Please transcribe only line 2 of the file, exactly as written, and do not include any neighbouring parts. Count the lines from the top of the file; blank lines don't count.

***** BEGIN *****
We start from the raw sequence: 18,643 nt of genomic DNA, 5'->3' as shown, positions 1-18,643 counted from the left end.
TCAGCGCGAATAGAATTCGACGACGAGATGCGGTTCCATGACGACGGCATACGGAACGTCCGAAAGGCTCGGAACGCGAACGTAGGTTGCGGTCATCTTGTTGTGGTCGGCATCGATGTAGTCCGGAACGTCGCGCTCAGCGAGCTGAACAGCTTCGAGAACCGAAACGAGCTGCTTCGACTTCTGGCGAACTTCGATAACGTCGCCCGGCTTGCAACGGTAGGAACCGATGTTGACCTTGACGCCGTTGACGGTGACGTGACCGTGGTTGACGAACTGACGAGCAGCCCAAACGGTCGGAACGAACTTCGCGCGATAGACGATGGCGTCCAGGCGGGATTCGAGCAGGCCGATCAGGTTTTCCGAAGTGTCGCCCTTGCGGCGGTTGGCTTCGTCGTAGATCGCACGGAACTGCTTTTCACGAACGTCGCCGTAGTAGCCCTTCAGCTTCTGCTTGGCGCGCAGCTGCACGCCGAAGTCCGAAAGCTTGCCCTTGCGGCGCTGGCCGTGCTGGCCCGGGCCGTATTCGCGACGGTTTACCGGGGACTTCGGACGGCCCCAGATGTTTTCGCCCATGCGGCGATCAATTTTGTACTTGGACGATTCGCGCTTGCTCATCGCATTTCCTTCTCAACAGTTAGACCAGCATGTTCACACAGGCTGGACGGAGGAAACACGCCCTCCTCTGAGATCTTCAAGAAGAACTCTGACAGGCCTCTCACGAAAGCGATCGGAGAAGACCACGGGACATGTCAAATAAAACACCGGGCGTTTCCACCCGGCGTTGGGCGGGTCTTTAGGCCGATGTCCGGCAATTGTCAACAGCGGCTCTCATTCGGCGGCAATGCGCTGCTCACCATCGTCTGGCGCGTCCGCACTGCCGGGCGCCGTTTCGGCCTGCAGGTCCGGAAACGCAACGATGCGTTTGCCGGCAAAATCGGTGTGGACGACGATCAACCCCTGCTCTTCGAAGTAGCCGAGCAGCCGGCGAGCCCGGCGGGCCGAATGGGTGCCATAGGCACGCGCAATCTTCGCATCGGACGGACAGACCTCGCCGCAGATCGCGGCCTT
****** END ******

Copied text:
TCAGCGCGAATAGAATTCGACGACGAGATGCGGTTCCATGACGACGGCATACGGAACGTCCGAAAGGCTCGGAACGCGAACGTAGGTTGCGGTCATCTTGTTGTGGTCGGCATCGATGTAGTCCGGAACGTCGCGCTCAGCGAGCTGAACAGCTTCGAGAACCGAAACGAGCTGCTTCGACTTCTGGCGAACTTCGATAACGTCGCCCGGCTTGCAACGGTAGGAACCGATGTTGACCTTGACGCCGTTGACGGTGACGTGACCGTGGTTGACGAACTGACGAGCAGCCCAAACGGTCGGAACGAACTTCGCGCGATAGACGATGGCGTCCAGGCGGGATTCGAGCAGGCCGATCAGGTTTTCCGAAGTGTCGCCCTTGCGGCGGTTGGCTTCGTCGTAGATCGCACGGAACTGCTTTTCACGAACGTCGCCGTAGTAGCCCTTCAGCTTCTGCTTGGCGCGCAGCTGCACGCCGAAGTCCGAAAGCTTGCCCTTGCGGCGCTGGCCGTGCTGGCCCGGGCCGTATTCGCGACGGTTTACCGGGGACTTCGGACGGCCCCAGATGTTTTCGCCCATGCGGCGATCAATTTTGTACTTGGACGATTCGCGCTTGCTCATCGCATTTCCTTCTCAACAGTTAGACCAGCATGTTCACACAGGCTGGACGGAGGAAACACGCCCTCCTCTGAGATCTTCAAGAAGAACTCTGACAGGCCTCTCACGAAAGCGATCGGAGAAGACCACGGGACATGTCAAATAAAACACCGGGCGTTTCCACCCGGCGTTGGGCGGGTCTTTAGGCCGATGTCCGGCAATTGTCAACAGCGGCTCTCATTCGGCGGCAATGCGCTGCTCACCATCGTCTGGCGCGTCCGCACTGCCGGGCGCCGTTTCGGCCTGCAGGTCCGGAAACGCAACGATGCGTTTGCCGGCAAAATCGGTGTGGACGACGATCAACCCCTGCTCTTCGAAGTAGCCGAGCAGCCGGCGAGCCCGGCGGGCCGAATGGGTGCCATAGGCACGCGCAATCTTCGCATCGGACGGACAGACCTCGCCGCAGATCGCGGCCTT